But imagine recording the snip/snap/snip/snap of the changes to and from values. 1000 changes to one record, adding and removing random characters. If you had a database table with a “history” table attached to it for changes to a field, it would fill up quickly. So the main question is, how do you effectively do this? How do you keep a small long of changes, and prevent the cheating?

For example, say user A creates a business “Foo Bar”, then user B changes it to “Foo Bar Baz”, then user C changes it back to “Foo Bar”, then user A to “Foo Bar Inc.” (all caps) then finally several users verify it is “Foo Bar Inc.”. Say someone else comes along now after it’s been verified a few times, and they say it’s “Foo Bar” again. We look in the history table and see this option has been tried before and it was marked invalid. That would be efficient in this case.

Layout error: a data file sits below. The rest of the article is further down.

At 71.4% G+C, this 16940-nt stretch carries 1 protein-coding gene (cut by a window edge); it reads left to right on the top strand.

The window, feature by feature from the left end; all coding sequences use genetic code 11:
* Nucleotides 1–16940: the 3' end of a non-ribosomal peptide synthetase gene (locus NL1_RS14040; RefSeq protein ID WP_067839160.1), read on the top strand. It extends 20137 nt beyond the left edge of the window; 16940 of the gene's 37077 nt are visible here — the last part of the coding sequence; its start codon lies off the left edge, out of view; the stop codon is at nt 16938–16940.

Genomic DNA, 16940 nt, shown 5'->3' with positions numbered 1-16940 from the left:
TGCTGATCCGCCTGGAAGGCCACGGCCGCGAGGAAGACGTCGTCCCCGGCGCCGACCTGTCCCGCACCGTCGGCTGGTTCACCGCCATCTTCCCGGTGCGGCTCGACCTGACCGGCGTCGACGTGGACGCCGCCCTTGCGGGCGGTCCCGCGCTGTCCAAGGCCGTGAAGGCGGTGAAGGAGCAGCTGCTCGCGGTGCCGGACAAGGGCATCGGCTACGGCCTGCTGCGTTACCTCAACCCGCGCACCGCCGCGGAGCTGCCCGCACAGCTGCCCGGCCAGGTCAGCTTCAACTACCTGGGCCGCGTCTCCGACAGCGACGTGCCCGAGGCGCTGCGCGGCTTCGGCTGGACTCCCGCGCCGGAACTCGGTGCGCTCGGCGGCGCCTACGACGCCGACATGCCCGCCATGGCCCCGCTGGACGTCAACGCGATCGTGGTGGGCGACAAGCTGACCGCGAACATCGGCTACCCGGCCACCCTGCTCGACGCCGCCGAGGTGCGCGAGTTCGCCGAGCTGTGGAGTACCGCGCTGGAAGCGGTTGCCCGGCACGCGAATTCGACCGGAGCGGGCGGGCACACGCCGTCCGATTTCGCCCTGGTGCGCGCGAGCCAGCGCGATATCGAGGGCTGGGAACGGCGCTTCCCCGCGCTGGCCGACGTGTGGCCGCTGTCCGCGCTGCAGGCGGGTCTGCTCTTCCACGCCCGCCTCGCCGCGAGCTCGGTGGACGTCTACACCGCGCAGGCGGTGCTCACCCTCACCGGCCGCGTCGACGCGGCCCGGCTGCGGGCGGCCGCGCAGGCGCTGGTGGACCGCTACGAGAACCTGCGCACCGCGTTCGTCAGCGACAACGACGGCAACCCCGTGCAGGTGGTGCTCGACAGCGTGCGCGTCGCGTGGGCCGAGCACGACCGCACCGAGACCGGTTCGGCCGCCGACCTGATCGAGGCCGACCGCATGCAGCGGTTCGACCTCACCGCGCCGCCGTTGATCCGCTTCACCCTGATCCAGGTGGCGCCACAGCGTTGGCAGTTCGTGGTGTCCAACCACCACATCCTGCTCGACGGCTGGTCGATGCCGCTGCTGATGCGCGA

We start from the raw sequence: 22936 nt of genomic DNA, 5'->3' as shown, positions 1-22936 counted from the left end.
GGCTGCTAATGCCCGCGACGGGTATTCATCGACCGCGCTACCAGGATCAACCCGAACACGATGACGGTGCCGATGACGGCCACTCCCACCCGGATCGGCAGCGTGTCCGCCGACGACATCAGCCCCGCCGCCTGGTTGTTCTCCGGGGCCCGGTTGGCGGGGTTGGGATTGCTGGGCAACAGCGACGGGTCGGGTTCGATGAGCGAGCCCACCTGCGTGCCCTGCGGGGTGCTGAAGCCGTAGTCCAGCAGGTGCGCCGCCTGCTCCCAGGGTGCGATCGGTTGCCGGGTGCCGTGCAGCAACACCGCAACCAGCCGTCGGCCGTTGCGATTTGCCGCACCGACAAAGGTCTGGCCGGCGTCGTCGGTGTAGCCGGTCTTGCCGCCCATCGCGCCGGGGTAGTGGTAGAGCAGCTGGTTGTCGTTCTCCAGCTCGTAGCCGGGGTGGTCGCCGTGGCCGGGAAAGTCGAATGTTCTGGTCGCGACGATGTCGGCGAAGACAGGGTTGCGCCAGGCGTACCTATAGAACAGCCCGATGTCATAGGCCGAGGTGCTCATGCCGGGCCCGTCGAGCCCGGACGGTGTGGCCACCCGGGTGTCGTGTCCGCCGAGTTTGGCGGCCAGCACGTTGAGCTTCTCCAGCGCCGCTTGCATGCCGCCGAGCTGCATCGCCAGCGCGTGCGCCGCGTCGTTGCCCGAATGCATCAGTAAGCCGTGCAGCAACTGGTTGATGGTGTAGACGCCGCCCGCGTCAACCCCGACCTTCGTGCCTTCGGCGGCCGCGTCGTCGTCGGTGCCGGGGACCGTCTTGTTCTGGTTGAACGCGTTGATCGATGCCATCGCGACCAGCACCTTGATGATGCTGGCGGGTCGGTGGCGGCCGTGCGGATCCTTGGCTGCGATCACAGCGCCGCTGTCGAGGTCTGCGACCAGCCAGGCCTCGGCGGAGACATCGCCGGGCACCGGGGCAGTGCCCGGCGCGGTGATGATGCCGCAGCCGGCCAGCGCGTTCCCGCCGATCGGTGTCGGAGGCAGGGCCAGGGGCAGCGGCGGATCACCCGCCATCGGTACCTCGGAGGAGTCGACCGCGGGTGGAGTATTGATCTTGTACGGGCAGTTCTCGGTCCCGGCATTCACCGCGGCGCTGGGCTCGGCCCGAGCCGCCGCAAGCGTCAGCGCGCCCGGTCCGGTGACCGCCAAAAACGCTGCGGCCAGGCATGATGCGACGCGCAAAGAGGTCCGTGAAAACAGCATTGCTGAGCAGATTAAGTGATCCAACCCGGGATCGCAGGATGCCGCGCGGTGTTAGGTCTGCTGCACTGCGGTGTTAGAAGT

But what about the random case mentioned before (one user spams the system entering “asdfcda” then “cidajcoid” then “ciadojc” as the business name to rack up points). If the history table grows and grows to 10,000 items long for each of the 100,000 businesses, it’s going to take a while to check every history list for each change. So somehow you need to optimize this. How can this be optimized?

In short, how do you effectively track the history of changes to a text field in the database on a content editing platform?

Has anyone elaborated on the problems and solutions before online somewhere? If not, what are the key points to address in an initial prototype?